In competitive aerobatics each pilot must fly a series of maneuvers known as compulsory sequences. These maneuvers are the same for every competitor in a particular class. After the compulsory sequence, the pilot may fly a short freestyle routine of his own choosing. The following sequence is similar to the compulsory sequence for flyers in the Intermediate Class of competition. As you move up in difficulty level, more maneuvers are included.

  1. Aileron roll on a 45-degree climb
  2. A P/2 spin
  3. Square loop
  4. A 5/8 loop with half roll
  5. Half square loop
  6. A 90-degree dive with a half roll
  7. Stall turn with descending half roll
  8. Half loop, half roll
  9. Aileron roll
  10. Half roll, half loop
  11. Half roll on a 45-degree climb, quarter loop
  12. Double aileron roll

Figure 4-4. Intermediate Sequence

Advanced Routines

Moving on to advanced routines, we pull out all the stops. Here you will find a larger number of maneuvers, fractions of loops and rolls, and a great deal of outside flying. At the advanced stage, the maneuvers come rapidly, one after the other, so it becomes more important than ever to exit each maneuver properly so you can move directly to the next.

Advanced Sequence #1

  1. 45-degree climb with roll
  2. 45-degree dive with roll
  3. Climb with half loop, inverted pull out
  4. Outside half loop, normal flight pull out
  5. Square loop with roll during climbing leg
  6. Half roll to inverted position and outside loop
  7. Half roll, half outside loop with inverted pull out
  8. Horizontal eight from inverted entry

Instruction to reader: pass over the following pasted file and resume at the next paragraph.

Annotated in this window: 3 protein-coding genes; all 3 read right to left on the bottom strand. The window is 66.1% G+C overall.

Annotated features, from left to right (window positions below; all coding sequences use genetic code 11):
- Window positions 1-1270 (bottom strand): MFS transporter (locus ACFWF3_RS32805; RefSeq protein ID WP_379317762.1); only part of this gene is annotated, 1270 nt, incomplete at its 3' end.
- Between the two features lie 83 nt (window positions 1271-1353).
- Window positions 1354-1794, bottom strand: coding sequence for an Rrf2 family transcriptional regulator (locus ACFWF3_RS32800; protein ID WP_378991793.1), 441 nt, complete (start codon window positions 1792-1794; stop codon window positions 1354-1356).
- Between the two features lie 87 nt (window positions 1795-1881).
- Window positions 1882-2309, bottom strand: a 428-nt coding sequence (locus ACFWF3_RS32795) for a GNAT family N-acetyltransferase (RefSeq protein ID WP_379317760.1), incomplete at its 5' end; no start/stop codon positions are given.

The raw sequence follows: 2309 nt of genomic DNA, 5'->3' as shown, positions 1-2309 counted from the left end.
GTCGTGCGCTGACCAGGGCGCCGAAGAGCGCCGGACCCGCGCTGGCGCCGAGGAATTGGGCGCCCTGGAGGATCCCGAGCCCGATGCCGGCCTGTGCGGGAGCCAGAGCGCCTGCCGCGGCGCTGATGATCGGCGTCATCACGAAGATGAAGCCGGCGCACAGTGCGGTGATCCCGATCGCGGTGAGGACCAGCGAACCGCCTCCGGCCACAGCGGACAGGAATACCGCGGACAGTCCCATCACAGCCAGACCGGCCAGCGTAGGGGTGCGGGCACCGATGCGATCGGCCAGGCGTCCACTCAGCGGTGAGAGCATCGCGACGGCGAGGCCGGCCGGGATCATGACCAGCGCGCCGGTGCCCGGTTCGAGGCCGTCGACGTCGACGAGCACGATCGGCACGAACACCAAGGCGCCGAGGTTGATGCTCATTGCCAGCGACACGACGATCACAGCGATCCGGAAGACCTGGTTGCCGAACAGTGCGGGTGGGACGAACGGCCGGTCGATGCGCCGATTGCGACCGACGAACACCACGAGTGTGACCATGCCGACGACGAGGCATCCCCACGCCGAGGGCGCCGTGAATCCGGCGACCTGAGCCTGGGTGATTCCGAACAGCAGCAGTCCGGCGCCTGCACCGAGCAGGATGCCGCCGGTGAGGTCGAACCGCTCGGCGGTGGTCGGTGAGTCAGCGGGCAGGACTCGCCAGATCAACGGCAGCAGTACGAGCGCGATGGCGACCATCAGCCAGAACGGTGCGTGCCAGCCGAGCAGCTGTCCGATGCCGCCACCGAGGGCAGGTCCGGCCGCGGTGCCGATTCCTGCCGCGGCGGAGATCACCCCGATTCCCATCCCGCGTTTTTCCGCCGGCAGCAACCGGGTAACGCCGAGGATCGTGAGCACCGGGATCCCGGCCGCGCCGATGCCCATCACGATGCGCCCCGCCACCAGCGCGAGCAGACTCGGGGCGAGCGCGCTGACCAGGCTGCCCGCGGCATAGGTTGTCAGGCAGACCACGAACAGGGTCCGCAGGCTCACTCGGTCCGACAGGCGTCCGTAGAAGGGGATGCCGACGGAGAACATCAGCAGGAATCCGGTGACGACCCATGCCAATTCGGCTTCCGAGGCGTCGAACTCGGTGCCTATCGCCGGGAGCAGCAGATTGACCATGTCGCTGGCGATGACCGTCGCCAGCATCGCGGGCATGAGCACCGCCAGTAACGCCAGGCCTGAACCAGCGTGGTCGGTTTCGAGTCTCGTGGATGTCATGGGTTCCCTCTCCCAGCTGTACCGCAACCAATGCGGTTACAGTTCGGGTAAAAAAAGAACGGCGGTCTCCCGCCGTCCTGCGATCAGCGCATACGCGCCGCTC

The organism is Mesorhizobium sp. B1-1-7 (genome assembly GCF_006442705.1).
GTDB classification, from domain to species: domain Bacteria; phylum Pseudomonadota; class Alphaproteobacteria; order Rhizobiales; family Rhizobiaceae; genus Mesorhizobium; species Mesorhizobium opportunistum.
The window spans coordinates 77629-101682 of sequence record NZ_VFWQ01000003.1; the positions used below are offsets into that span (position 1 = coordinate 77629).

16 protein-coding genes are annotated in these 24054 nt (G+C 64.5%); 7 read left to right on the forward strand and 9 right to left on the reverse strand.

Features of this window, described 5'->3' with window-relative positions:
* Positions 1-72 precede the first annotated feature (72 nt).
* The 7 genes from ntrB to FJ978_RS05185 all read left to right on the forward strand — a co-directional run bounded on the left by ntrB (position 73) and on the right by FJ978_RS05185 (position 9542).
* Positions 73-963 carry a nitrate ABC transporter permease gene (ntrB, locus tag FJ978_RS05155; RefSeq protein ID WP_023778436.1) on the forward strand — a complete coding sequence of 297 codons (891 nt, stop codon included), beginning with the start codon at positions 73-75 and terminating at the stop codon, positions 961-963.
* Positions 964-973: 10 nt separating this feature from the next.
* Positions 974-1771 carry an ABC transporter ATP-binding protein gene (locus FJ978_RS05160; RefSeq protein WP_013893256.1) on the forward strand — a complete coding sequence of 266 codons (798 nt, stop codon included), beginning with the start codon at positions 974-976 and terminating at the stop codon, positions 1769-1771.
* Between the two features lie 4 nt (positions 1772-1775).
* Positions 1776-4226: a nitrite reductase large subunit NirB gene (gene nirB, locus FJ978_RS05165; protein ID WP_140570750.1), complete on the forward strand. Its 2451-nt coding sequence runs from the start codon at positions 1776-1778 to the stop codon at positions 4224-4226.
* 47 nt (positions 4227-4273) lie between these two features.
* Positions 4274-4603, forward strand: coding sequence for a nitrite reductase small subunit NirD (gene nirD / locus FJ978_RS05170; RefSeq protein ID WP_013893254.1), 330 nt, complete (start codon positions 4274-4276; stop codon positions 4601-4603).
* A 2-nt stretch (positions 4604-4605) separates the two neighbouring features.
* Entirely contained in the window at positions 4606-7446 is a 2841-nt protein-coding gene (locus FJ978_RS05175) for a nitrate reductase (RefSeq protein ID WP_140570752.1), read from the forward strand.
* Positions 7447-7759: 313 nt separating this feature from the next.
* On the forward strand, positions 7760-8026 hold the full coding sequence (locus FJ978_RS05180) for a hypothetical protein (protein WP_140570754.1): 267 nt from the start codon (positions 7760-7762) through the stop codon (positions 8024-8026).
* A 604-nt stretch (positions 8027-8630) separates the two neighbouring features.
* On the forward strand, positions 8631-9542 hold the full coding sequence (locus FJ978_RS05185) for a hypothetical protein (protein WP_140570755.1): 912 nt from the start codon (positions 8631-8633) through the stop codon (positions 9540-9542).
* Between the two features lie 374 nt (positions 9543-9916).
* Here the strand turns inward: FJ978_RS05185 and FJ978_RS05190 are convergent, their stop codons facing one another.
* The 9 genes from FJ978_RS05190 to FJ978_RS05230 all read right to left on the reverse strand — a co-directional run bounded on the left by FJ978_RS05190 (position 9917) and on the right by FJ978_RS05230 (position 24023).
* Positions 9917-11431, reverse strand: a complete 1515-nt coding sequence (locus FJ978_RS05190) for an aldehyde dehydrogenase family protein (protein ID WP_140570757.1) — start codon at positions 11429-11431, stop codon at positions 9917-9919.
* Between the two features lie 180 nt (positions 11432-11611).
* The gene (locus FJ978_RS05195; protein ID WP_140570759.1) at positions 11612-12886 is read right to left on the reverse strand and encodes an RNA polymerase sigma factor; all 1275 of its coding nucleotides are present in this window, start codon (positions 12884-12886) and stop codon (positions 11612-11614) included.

9. Half loop
  10. Four-point roll
  11. Totem pole with extra half roll during descending leg (to reverse direction)
  12. 360-degree maximum rate horizontal turn
  13. Descending double roll, half loop, roll
  14. Power dive and low-altitude pass

Figure 4-5. Advanced Sequence #1

Advanced Sequence #2

  1. Climbing S
  2. Half roll
  3. 90-degree dive with two rolls, inverted recovery
  4. Inverted entry into square loop, half roll on the top
  5. Vertical roll
  6. 45-degree dive
  7. Two loops
  8. 180-degree turn, maximum rate
  9. Dive to low-altitude knife-edge pass
  10. 180-degree turn
  11. 360-degree maximum rate turn
  12. 45-degree climb with roll
  13. Slip-S
  14. Barrel roll
  15. Tuck-under-roll turn
  16. Light the after-burners for a low-altitude, high-speed pass.
  17. Finish with a 90-degree ballistic climb to 30,000 feet, or until stall speed is reached if less than 30,000.

Figure 4-6. Advanced Sequence #2

Sequence Flying

These sequences are only suggestions and training tools. Feel free to make up routines of your own. There are thousands of variations. Use the Aresti system to write down the maneuvers; this greatly helps in practice and makes a record of your maneuvers for later reference.

The maneuvers shown in this section are by no means the only ones you can perform. There are hundreds of maneuvers, but most are variations of the maneuvers already covered. All of these moves can be performed at various speeds and altitudes, while many can be flown in what is known as a dirty configuration, with the gear down.

Experiment with wild maneuvers and combinations. You have the privilege of complete safety. Why not take advantage of it?

Table of Contents | Previous Section | Next Section